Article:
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The Inner-Observer

By: Donna R. Wood, Existential Coach

People-watching is a fascinating pastime that millions of people enjoy on the daily. You see them on the park benches, in the shopping malls, and sitting at al fresco tables along the marketplaces of society. Observing others is something people have done since the beginning of humanity as a survival tool. It was a means of reading the body language of someone new in the midst to determine if they were friend or foe, or sizing up the enemy in times of trouble.

Observing others is a skill that we learn from birth. It comes natural and with ease. However, observing ourselves is another matter entirely. It can be awkward and uncomfortable. Developing the inner-observer takes practice.

The inner-observer is the part of ourselves that allows us to witness the thoughts and feelings we have, without judgement or involvement; otherwise known as, not getting into our feels.

This part of ourselves is what allows us to make conscious decisions, during stressful or painful moments. For example, the old adage, “It’s just business”.  Business people have to make difficult decisions after much consideration, or sometimes on the fly. Successful people make these decisions by not getting caught up in the emotions. They know what lives in their skin. They understand that feelings might get hurt; perhaps even their own. However, they make the decision, and then move forward.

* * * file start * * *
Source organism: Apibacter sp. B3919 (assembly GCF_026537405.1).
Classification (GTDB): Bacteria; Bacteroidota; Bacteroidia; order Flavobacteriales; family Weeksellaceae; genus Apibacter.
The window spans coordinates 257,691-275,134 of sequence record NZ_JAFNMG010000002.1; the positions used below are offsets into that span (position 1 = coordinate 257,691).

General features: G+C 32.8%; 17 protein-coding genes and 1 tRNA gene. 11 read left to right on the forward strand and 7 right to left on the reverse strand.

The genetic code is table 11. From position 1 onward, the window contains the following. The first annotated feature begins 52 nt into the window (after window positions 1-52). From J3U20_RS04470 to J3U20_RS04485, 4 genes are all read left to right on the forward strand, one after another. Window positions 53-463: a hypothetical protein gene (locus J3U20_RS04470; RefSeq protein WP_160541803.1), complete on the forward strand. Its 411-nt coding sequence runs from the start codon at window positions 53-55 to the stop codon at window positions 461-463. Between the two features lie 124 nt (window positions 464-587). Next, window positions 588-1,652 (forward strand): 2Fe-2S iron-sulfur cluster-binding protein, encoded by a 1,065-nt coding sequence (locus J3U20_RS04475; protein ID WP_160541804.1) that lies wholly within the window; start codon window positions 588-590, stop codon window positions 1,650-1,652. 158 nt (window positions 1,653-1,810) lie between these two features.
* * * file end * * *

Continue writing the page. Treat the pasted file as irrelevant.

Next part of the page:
When we live from our emotional dimension of being, we create an imbalance in our lives.  This is the danger of jumping on the “follow your happiness” bandwagon. Being happy all the time is not possible, and it’s not natural. We have our four dimensions of being to help us to shift with the ebb and flow that is life. When the four dimensions are balanced, our inner-observer can see clearly, and our conscious mind can make decisions that allow for the best outcome.

Tip for Developing Your Inner-Observer:

  • Use mindful breathing techniques to relax.
  • Once centered and relaxed observe things as they are; without attaching a story to it.
  • See your reaction as it is in the present moment.
  • Adjust your reaction accordingly and appropriately to the situation.

When we are relaxed, our mind opens a space that allows us to see things as they are, not as we wish them to be. We can be fully present in the moment, which is the key to the inner-observer that is always in the present.